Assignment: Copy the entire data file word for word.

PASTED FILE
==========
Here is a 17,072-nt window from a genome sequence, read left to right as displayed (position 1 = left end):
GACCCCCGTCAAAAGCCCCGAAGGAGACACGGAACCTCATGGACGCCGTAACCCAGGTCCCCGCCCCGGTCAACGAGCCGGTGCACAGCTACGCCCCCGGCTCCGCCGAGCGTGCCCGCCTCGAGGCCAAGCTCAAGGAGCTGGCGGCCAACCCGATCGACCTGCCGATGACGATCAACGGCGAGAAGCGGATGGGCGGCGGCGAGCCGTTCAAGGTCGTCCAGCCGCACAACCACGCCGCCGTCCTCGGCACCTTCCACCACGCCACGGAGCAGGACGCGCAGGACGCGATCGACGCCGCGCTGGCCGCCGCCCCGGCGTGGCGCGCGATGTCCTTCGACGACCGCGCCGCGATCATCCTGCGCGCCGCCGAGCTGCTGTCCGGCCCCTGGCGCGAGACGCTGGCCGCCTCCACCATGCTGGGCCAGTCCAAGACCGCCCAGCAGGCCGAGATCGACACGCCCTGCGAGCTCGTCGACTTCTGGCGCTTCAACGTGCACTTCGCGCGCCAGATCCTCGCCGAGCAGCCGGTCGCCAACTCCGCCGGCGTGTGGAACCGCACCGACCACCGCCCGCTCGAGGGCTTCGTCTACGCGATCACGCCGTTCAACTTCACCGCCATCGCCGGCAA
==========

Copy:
Here is a 17,072-nt window from a genome sequence, read left to right as displayed (position 1 = left end):
GACCCCCGTCAAAAGCCCCGAAGGAGACACGGAACCTCATGGACGCCGTAACCCAGGTCCCCGCCCCGGTCAACGAGCCGGTGCACAGCTACGCCCCCGGCTCCGCCGAGCGTGCCCGCCTCGAGGCCAAGCTCAAGGAGCTGGCGGCCAACCCGATCGACCTGCCGATGACGATCAACGGCGAGAAGCGGATGGGCGGCGGCGAGCCGTTCAAGGTCGTCCAGCCGCACAACCACGCCGCCGTCCTCGGCACCTTCCACCACGCCACGGAGCAGGACGCGCAGGACGCGATCGACGCCGCGCTGGCCGCCGCCCCGGCGTGGCGCGCGATGTCCTTCGACGACCGCGCCGCGATCATCCTGCGCGCCGCCGAGCTGCTGTCCGGCCCCTGGCGCGAGACGCTGGCCGCCTCCACCATGCTGGGCCAGTCCAAGACCGCCCAGCAGGCCGAGATCGACACGCCCTGCGAGCTCGTCGACTTCTGGCGCTTCAACGTGCACTTCGCGCGCCAGATCCTCGCCGAGCAGCCGGTCGCCAACTCCGCCGGCGTGTGGAACCGCACCGACCACCGCCCGCTCGAGGGCTTCGTCTACGCGATCACGCCGTTCAACTTCACCGCCATCGCCGGCAA